-lpgnod_prof_g not found

I’m new to nvidia HPC compilers. My goal is starting to move to GPU (we have just acquired à A100GPU). I try first to profile a fortran HPC code with the -pg option of pgfortran but I can’t build the binary. I get
/usr/bin/ld: cannot find -lpgnod_prof_g
and they are no libpgnod_prof_g* file under /opt/nvidia
Installed from rpm in CentOS8, 20.9 or 21.2 versions.
Any help welcome.

Hi Patrick,

Sorry about that. Gprof profiling was disabled for a bit after we disabled the old pgprof profiling. It should be available again in an upcoming release.

In the meantime, you can try using Nsight-Systems (nsys profile -b dwarf <a.out>). The CPU profile can be viewed by opening the generated profile in the GUI and selecting the CPU view (top-down, bottom-up, flat) in the “Events” tab. Note that it’s helpful to compile your code with “-g” or “-gopt” to have the Dwarf symbols available to the profiler.


Hi Mat,

thanks for your answer. Indeed I have a workshop this week and a GPU Hackathon with… nvidia support! I was trying to be ready before starting this morning…
I’ve used nsys but it do not seams to be very stable… With my parallel code it ends with a memory error in the provided openMPI libs (fails on 32, 16, 8 and 4 processes). It runs on 2 processes buts seams to be stuck after my mpi_finalize call…
The code alone runs what ever the number of cores.

[tenibre-gpu-0:432348] Signal: Bus error (7)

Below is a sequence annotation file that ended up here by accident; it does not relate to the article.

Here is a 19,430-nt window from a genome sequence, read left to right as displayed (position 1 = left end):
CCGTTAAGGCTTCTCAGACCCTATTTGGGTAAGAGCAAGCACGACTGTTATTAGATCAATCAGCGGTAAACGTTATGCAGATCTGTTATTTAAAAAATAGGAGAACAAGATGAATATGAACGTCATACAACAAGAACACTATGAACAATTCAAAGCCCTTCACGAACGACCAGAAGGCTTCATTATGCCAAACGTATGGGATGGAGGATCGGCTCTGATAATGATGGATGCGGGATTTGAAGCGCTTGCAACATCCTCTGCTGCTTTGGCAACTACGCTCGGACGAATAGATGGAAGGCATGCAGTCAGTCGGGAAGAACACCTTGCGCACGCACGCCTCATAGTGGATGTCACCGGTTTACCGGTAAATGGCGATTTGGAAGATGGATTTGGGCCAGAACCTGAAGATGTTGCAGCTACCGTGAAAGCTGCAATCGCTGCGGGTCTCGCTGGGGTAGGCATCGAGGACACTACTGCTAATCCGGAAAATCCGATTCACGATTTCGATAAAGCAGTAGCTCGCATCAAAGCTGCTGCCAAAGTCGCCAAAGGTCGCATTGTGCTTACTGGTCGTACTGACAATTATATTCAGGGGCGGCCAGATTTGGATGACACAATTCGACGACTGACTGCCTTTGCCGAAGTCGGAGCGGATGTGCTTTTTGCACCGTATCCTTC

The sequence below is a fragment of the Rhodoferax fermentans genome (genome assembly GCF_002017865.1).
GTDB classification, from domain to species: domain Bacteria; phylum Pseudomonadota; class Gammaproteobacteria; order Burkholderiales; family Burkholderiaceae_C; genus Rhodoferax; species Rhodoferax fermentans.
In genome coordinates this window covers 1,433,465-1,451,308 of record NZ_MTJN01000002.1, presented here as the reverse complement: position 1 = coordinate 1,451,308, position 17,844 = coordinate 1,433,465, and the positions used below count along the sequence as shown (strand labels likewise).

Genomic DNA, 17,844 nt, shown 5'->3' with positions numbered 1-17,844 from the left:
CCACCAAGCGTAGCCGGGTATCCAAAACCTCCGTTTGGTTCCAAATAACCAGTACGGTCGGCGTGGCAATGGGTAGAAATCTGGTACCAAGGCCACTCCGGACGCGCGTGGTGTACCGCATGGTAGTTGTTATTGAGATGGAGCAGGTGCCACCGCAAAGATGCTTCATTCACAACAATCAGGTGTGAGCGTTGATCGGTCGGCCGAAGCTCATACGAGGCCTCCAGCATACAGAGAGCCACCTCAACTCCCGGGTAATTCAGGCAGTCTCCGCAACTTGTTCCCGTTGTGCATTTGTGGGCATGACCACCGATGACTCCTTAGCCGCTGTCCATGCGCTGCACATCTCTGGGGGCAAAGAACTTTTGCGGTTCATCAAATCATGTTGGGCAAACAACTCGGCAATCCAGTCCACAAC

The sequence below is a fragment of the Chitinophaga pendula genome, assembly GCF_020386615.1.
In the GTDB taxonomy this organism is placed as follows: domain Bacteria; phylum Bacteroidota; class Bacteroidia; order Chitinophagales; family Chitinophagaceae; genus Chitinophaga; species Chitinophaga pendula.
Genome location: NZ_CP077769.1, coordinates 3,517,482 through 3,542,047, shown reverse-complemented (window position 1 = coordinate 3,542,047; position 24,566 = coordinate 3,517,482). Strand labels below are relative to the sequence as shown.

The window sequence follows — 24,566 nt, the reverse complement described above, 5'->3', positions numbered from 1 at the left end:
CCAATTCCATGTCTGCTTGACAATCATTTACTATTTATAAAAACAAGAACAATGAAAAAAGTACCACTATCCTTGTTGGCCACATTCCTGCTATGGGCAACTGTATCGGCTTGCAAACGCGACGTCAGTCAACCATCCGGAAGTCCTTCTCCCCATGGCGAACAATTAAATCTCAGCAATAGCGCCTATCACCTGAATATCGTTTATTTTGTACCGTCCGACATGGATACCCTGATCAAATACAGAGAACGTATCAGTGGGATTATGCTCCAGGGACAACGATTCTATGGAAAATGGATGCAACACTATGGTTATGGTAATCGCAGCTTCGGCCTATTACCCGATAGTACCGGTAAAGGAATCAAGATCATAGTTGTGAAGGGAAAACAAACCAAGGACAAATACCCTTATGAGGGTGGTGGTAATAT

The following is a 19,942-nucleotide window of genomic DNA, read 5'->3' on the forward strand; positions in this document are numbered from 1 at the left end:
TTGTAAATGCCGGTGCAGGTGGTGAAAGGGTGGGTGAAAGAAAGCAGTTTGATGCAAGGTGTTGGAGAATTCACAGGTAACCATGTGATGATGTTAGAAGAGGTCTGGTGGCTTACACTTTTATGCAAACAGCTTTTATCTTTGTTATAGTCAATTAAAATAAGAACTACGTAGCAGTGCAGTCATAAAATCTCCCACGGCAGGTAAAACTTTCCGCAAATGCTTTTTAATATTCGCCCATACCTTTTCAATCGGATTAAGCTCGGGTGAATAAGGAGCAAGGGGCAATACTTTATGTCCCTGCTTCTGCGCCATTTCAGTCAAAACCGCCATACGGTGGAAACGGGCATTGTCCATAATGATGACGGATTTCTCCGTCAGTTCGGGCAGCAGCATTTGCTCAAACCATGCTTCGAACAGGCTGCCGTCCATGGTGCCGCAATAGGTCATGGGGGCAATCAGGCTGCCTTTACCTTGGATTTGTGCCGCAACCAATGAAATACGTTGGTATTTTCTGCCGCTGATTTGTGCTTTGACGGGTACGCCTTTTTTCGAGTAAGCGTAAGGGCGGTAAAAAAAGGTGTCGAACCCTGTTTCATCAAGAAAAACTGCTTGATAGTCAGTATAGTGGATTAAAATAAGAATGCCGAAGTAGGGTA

[tenibre-gpu-0:432348] Signal code: Non-existant physical address (2)
[tenibre-gpu-0:432348] Failing at address: 0x7fe1c4b2c280
[tenibre-gpu-0:432348] [ 0] /opt/nvidia/hpc_sdk/Linux_x86_64/ 20.9 /comm_libs/openmpi/openmpi-3.1.5/lib/libopen-pal.so.40(+0x9cc3a)[0x7fe1ea2ebc3a]


Sorry, I’m not sure what’s going on here. Nsight-systems does have issues when the profile gets very large. You might need to increase the sampling period or run fewer time steps.

From “nsys profile --help”:

   Possible values are integers between 4000000 and 125000.
   The number of CPU Instructions Retired events counted before a CPU instruction pointer (IP) sample is collected.
   If configured, call stacks may also be collected. The smaller the sampling period, the higher the sampling rate.
   Note that lower sampling periods will increase overhead and significantly increase the size of the result file(s).
   Default is '1000000'. Application scope.

Another fall back CPU profiler is “perf”, though I haven’t used it much myself nor know if it will handle multiple ranks. Or if you have access to Score-P or TAU, they usually can handle large MPI programs.

I’m assuming you’re attending the HZDR/Julich Hackathon? Julia and Mazhgan usually try to have folks from the profiler team available if you have questions, though with the time zone differences I’m not sure.

One thing I thought of is are you running “nsys profile mpirun” or “mpirun nsys profile”? Using nsys before mpirun is the correct form.

Hi Mat,
--sampling-period is only available in 21.2 version, not in 20.9 and I have another problem with the 21.2 SDK version.
One of the problems was that nsys was filling /tmp with gigabytes of datas. I set TMP, TMPDIR and TEMP to alternative storage and create a link from /tmp/nvidia to a larger storage area. I’ve launch the profiling on only one process with:

mpirun -np 1 nsys profile --stats=true --sample=cpu ./my_app: -np 15 ./my_app

and i have generated a report. Now I have to explore the datas…

I got a similar error whenever I enable the -Minstrument compiler flag:

/usr/bin/ld: cannot find -lpgnod_prof_inst

Is this related?

Yes. -Minstrument will use the same instrumentation as is done with -pg.

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